The date January 15th is remembered as a significant day in forex trading history, particularly for market participants at that time. The Swiss National Bank (SNB), Switzerland’s central bank, caused a major upheaval in the exchange rate of the Swiss Franc (CHF) against several other major currencies, including the Euro.
On January 15th, 2015, during the early European trading session, the SNB released an official statement on their website outlining their policy for the next 3.25 years.
The statement mentioned that the current market assessment of the Swiss Franc’s value was considered excessively high, which raised concerns about the Swiss economy and the potential risks of deflation.
As a result, the central bank announced its intention to substantially and consistently weaken the Swiss Franc’s exchange rate.
This unexpected move by the SNB led to confusion among market participants, causing the Swiss Franc to significantly strengthen against several major currencies during a time of economic uncertainty. It reached unprecedented levels that had not been seen before.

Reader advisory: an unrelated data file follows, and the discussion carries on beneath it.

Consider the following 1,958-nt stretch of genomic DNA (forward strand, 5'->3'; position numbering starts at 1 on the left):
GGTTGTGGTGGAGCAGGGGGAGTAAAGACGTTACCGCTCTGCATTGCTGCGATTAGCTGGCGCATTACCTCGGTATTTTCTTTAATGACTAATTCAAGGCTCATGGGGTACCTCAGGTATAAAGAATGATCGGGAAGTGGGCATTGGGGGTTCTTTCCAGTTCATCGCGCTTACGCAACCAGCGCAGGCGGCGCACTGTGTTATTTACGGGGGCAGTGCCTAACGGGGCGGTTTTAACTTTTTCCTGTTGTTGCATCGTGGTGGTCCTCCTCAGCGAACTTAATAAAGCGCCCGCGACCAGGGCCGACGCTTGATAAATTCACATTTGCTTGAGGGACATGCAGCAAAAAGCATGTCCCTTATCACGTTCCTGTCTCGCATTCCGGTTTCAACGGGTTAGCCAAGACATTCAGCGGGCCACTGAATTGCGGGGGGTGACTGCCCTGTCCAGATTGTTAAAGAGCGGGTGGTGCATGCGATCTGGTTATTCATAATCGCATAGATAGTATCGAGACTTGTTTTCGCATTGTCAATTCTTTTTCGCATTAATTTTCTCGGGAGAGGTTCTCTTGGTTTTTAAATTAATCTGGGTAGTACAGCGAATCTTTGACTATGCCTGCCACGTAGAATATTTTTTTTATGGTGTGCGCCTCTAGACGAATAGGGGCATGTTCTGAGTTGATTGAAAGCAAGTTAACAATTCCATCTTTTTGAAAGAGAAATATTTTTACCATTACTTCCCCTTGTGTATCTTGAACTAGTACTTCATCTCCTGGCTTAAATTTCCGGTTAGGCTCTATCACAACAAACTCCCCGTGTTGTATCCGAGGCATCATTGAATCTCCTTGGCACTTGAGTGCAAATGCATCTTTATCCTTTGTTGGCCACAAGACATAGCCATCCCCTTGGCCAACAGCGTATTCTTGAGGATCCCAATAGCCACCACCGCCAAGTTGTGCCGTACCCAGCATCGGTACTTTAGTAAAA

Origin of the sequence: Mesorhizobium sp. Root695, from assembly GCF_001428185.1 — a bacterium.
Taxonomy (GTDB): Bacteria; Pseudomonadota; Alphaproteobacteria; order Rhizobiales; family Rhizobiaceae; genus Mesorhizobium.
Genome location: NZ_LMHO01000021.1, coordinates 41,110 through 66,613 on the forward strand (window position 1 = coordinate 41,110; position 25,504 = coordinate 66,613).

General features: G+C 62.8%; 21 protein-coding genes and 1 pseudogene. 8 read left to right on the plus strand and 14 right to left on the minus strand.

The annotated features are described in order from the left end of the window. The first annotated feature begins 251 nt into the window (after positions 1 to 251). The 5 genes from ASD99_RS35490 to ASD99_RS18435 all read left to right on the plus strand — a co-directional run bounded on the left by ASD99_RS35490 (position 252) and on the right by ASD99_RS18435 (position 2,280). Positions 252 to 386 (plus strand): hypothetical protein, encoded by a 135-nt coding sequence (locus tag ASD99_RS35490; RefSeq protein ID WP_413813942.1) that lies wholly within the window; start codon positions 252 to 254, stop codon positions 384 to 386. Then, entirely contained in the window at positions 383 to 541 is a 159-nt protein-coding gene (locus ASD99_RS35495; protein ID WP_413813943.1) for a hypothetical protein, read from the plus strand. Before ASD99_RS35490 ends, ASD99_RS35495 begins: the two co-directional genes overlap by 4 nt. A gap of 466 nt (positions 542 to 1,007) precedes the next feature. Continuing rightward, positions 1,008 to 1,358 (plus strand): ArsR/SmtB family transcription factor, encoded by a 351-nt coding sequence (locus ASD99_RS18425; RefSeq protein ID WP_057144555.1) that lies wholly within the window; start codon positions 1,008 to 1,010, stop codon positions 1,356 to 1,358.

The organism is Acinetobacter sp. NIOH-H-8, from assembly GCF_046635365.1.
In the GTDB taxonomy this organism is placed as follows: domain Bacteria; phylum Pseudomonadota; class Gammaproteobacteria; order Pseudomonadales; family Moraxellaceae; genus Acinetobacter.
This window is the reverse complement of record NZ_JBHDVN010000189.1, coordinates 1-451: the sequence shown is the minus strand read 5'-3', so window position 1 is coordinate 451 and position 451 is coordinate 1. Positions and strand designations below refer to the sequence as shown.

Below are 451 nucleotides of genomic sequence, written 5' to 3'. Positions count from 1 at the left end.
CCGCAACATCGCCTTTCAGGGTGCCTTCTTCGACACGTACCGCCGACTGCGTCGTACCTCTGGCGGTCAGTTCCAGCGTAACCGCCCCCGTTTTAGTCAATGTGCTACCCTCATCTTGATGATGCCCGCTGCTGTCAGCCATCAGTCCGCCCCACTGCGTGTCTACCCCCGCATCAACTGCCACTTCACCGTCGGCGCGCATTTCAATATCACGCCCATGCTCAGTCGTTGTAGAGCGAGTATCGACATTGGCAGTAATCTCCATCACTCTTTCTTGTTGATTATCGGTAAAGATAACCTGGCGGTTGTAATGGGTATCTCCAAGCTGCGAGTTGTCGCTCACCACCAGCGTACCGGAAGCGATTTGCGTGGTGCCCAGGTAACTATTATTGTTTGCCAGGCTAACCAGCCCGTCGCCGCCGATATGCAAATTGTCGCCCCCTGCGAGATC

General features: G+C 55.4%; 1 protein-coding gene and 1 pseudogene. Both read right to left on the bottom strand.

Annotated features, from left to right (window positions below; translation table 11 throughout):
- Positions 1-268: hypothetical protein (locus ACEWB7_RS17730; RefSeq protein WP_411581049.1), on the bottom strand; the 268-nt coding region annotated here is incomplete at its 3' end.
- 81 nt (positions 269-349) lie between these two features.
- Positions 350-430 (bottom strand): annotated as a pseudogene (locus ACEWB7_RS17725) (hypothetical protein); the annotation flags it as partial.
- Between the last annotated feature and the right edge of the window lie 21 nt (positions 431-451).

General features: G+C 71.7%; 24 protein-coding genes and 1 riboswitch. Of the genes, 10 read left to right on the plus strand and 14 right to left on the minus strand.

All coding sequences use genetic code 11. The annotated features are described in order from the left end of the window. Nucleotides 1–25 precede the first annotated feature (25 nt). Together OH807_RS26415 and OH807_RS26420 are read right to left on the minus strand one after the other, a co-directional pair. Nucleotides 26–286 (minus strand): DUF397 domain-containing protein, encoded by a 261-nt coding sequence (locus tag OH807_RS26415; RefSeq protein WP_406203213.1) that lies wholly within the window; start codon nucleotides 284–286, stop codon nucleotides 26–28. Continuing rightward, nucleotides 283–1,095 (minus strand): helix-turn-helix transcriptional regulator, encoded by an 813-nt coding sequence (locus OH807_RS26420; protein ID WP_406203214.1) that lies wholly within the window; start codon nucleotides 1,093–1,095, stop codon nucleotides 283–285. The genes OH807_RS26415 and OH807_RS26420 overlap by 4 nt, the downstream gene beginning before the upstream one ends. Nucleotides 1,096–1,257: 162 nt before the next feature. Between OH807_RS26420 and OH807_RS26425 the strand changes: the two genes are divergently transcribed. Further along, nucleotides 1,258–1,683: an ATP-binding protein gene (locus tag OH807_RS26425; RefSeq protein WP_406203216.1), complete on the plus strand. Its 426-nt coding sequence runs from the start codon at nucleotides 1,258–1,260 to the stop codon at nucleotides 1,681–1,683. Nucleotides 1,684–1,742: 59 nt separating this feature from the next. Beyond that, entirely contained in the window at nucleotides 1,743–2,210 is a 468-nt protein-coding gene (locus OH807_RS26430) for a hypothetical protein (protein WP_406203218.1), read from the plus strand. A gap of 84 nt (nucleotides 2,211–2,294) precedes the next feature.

You might wonder why this event became a “major problem” for the forex market at that time. A senior SNB official provided insight into their decision-making process:
“We have spent the past month formulating our plans, analyzing all available data and parameters. Considering various factors, we strongly believe that the exchange rate should be maintained within a lower range, serving as the foundation for our monetary policy.”
Following the SNB’s announcement, within a span of three days, the EUR/CHF currency pair dropped below the 0.99 level from its previous range around 1.2000, resulting in a significant decline of over 2000 pips within a short period.
Reports indicated that many small brokerage firms closed their forex businesses, and numerous traders experienced stop-outs despite implementing stop-loss features to minimize risks.
However, due to the high volatility in the market during that period and within a relatively short timeframe, these protective features were ineffective.